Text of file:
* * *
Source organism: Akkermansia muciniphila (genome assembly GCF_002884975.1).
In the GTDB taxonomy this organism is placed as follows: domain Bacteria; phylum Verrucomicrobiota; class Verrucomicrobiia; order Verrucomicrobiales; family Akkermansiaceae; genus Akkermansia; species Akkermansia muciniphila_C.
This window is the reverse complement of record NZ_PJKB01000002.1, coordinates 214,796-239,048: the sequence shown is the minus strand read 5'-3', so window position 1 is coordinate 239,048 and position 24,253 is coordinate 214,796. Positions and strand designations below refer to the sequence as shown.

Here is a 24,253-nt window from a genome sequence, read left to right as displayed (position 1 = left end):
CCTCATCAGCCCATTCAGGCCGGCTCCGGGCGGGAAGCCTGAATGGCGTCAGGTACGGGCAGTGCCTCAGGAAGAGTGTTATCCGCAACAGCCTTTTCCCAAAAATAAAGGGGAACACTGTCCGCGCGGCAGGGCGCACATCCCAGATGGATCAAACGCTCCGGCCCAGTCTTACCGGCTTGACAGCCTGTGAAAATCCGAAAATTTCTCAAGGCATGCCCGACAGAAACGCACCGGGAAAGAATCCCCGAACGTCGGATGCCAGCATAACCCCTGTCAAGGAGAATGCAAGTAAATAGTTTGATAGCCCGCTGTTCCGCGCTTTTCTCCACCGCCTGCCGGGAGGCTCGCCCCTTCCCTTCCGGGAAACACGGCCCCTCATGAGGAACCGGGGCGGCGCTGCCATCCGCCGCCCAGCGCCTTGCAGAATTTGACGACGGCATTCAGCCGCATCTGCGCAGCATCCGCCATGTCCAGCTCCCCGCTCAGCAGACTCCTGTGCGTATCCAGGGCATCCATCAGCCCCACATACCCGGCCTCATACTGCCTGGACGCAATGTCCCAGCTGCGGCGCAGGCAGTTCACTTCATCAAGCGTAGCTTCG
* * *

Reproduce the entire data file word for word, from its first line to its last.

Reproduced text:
Source organism: Akkermansia muciniphila (genome assembly GCF_002884975.1).
In the GTDB taxonomy this organism is placed as follows: domain Bacteria; phylum Verrucomicrobiota; class Verrucomicrobiia; order Verrucomicrobiales; family Akkermansiaceae; genus Akkermansia; species Akkermansia muciniphila_C.
This window is the reverse complement of record NZ_PJKB01000002.1, coordinates 214,796-239,048: the sequence shown is the minus strand read 5'-3', so window position 1 is coordinate 239,048 and position 24,253 is coordinate 214,796. Positions and strand designations below refer to the sequence as shown.

Here is a 24,253-nt window from a genome sequence, read left to right as displayed (position 1 = left end):
CCTCATCAGCCCATTCAGGCCGGCTCCGGGCGGGAAGCCTGAATGGCGTCAGGTACGGGCAGTGCCTCAGGAAGAGTGTTATCCGCAACAGCCTTTTCCCAAAAATAAAGGGGAACACTGTCCGCGCGGCAGGGCGCACATCCCAGATGGATCAAACGCTCCGGCCCAGTCTTACCGGCTTGACAGCCTGTGAAAATCCGAAAATTTCTCAAGGCATGCCCGACAGAAACGCACCGGGAAAGAATCCCCGAACGTCGGATGCCAGCATAACCCCTGTCAAGGAGAATGCAAGTAAATAGTTTGATAGCCCGCTGTTCCGCGCTTTTCTCCACCGCCTGCCGGGAGGCTCGCCCCTTCCCTTCCGGGAAACACGGCCCCTCATGAGGAACCGGGGCGGCGCTGCCATCCGCCGCCCAGCGCCTTGCAGAATTTGACGACGGCATTCAGCCGCATCTGCGCAGCATCCGCCATGTCCAGCTCCCCGCTCAGCAGACTCCTGTGCGTATCCAGGGCATCCATCAGCCCCACATACCCGGCCTCATACTGCCTGGACGCAATGTCCCAGCTGCGGCGCAGGCAGTTCACTTCATCAAGCGTAGCTTCG